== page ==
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Title.—(RV) ’A Psalm; a Song at the Dedication of the House; a Psalm of David.’ There is no obvious connexion between the contents of this Ps. and its title. It is a thanksgiving for recovery from an illness which had threatened to be fatal, and in itself may very well have been written by David. But it is difficult to find in his life an occasion corresponding to the title, though the dedication of David’s own palace, or of the site of the Temple, has been suggested. It is more likely that the words, ’A Song at the Dedication of the House,’ were inserted into the title at a later time, when the Ps. was adopted for use at the dedication of Solomon’s Temple, or of the second Temple, or at the re-dedication of the latter after it had been polluted by Antiochus Epiphanes (the origin of the Feast of Dedication mentioned in John 10:22. See Intro, to Daniel). The Ps. opens with praise for the writer’s restoration 1 (Psalms 30:1-5), tells next of his troubles and his prayer (Psalms 30:6-10), and concludes with another thanksgiving (Psalms 30:11-12).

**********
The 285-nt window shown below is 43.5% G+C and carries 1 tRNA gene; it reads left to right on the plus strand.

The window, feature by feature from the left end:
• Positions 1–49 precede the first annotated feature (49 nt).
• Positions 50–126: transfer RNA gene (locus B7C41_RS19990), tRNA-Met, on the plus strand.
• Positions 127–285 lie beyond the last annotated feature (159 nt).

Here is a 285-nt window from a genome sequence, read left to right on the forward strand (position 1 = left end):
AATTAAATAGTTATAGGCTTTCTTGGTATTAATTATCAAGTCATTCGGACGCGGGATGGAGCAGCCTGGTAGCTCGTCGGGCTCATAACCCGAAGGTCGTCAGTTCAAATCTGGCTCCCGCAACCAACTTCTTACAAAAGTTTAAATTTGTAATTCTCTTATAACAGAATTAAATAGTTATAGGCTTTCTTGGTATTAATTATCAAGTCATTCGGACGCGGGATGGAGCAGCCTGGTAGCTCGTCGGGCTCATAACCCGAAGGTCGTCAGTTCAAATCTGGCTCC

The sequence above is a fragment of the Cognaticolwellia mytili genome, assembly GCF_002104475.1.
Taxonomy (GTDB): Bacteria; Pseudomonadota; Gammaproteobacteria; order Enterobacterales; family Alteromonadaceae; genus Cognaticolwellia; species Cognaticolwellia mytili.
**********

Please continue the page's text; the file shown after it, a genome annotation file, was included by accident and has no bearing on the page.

1. Lifted.. up] RV ’raised up,’ from sickness.
3. The grave] RV ’Sheol,’ which, like the pit, means the state of the dead.
4. At the remembrance of his holiness] RV ’to his holy name.’ For ’remembrance’ or ’memorial’ in the sense of ’name’ see Psalms 9:6.
5. In his favour is life] better, ’his favour is for a lifetime,’ in contrast to ’his anger.. a moment.’
Endure for a night] RV ’tarry for the night’ as a passing stranger.
7. Hast made] RV ’hadst made,’ referring to the time of health and prosperity. My mountain] would be a figure for stability, but the reading is doubtful. Possibly it should be, ’hadst made me to stand upon strong mountains.’ Thou didst hide thy face] a sudden change of experience, by which the Psalmist was shaken out of his self-confidence, and taught his entire dependence on God. 9. This v. shows how little the future life counted for in ordinary OT. thought. The pit] see Psalms 30:3. The dust] is the dead body.
11. Sackcloth] the garb of sadness.
12. My glory] my soul.
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Dummelow, John. "Commentary on Psalms 30". "Dummelow's Commentary on the Bible". https://www.studylight.org/
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